Despite the dedication, heart and hours that learning professionals pour into developing corporate training programs, learners often fail to foster the same level of enthusiasm for training as the developers. Let’s be honest. Learners are not exactly lining up to attend your next training session like devoted concertgoers waiting for tickets to go on sale or tech-savvy buyers counting down the minutes for the latest digital tool to hit the shelf. Corporate training is just not that enticing as a standalone product. Employees need a little more incentive to buy into training.

Just like a cable company that markets multiple products to a single consumer for an enticing discount, learning leaders can create unique bundled training packages for learners. In other words, learning leaders can select training programs based on individual needs and market the bundle to employees using a “what’s in it for me” approach to engage and motivate them to take part in training.

Showing learners how training will directly benefit them can help make all the hours a learner spends sitting in a classroom or behind a computer worth it. Without buy-in from learners, training is a waste – a waste of time, effort and dollars. Organizations become at risk for low performance and high turnover without effective training practices.

It’s up to learning and development (L&D) to get learners more excited about training – and that starts with positioning training as an employee incentive and effectively communicating how employees can take advantage of this high-value offer. Here are a few tips to get started.

Know Your Audience

Learning leaders must understand who their learners are in terms of their job role, function and experience level. Every learner must be accounted for to develop learner pathways. L&D must also understand what drives their learners and become advocates for their learning journey.

Bundling the Right Options

Learning professionals must consider all the training opportunities available at their organization. This includes both formal and informal solutions. L&D must ensure that learning is a continuous process throughout an employee’s lifecycle. Formal classroom training must be supported by additional learning interventions like coaching, on-the-job training or job shadowing.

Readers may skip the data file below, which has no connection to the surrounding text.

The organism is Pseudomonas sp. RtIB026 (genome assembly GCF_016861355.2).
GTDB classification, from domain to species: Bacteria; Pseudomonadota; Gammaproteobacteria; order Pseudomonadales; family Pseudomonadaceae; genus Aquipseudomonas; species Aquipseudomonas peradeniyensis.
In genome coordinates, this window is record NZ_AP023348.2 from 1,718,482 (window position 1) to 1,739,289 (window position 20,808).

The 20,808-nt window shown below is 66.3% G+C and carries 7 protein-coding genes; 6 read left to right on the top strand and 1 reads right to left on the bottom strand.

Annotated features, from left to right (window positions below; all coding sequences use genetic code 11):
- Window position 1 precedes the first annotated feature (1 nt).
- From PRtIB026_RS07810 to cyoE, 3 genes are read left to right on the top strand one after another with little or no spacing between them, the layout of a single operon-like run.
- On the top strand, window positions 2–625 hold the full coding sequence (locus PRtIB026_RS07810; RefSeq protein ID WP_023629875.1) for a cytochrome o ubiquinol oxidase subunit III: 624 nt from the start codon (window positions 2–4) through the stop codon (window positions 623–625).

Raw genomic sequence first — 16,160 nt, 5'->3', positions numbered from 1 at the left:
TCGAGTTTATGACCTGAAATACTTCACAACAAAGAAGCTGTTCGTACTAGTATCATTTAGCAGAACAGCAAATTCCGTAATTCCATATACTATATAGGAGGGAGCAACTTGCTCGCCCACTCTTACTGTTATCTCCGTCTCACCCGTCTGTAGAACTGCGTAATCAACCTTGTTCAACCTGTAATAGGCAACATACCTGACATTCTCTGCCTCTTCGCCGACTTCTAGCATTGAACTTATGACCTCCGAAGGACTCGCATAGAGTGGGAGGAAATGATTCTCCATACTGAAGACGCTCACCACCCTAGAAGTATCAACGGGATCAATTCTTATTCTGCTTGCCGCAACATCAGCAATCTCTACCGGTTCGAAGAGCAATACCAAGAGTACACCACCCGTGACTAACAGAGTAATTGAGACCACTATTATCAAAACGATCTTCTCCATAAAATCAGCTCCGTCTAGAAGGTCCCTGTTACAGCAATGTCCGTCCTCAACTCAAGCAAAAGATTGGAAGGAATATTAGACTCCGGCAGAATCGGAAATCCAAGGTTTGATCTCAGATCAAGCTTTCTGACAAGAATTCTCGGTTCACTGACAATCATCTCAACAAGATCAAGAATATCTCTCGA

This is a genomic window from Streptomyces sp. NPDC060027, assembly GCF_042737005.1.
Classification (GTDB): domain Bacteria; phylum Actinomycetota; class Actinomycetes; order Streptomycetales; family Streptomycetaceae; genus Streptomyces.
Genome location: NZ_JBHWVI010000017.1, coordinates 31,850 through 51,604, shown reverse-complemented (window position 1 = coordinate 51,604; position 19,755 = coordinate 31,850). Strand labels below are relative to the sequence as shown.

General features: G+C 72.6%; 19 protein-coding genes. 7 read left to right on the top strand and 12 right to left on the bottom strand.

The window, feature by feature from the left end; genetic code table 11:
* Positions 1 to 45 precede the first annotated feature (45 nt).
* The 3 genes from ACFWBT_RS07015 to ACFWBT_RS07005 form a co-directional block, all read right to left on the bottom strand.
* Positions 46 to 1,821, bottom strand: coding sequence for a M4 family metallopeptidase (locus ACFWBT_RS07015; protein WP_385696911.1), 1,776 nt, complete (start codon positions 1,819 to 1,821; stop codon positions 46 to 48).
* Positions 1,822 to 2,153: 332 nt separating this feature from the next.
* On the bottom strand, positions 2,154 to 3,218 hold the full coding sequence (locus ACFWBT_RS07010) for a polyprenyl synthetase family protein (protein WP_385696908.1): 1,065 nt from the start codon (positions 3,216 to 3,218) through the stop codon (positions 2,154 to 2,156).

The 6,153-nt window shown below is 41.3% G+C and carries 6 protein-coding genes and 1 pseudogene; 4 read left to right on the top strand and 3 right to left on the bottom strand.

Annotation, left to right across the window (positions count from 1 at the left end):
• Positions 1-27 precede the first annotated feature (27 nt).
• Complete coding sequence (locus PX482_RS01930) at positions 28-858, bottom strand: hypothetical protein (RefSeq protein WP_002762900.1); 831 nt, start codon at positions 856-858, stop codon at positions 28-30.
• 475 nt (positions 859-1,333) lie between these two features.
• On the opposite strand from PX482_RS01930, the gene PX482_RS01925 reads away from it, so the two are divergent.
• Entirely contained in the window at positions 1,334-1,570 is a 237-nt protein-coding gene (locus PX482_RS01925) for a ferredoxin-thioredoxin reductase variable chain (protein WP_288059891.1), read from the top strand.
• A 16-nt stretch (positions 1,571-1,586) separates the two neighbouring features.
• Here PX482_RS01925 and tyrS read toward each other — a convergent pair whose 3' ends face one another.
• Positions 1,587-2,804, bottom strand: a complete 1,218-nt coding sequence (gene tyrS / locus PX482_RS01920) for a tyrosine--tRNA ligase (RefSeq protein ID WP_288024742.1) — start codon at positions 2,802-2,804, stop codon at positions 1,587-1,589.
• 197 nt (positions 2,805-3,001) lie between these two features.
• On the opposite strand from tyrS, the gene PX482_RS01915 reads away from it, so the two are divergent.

Marketing the Perks

Learning leaders should embrace their creative side when marketing training to employees. This is your chance to inject some energy into the experience. Even mandatory training can be “spiced up” with a more appealing message. L&D should take advantage of any opportunity to communicate the value of training. This includes company newsletters, events, intranet, email, videos, etc. Learners must become aware that training is available, how it will help them on the job and how they can access it.

Learner Evaluation & Feedback

Just like when buying a product, learning leaders should have a plan in place to obtain feedback from learners. They must understand what’s working and what’s lacking. There should also be an adequate evaluation process so that managers can observe and report behavior change. Managers are essential to ensure that training is reinforced and the intended outcomes are realized.

The Total Package

L&D professionals wear many hats and must be fluent in many “languages.” They must speak the language of business to senior executives, they must translate business objectives into learning solutions, and they must also be well-versed in consumer language to sell training to learners.

By marketing the total training package to learners, L&D is positioning training as an enabler to employee growth and advancement. Training has a lot to offer employees and it’s up to L&D to show them that value.

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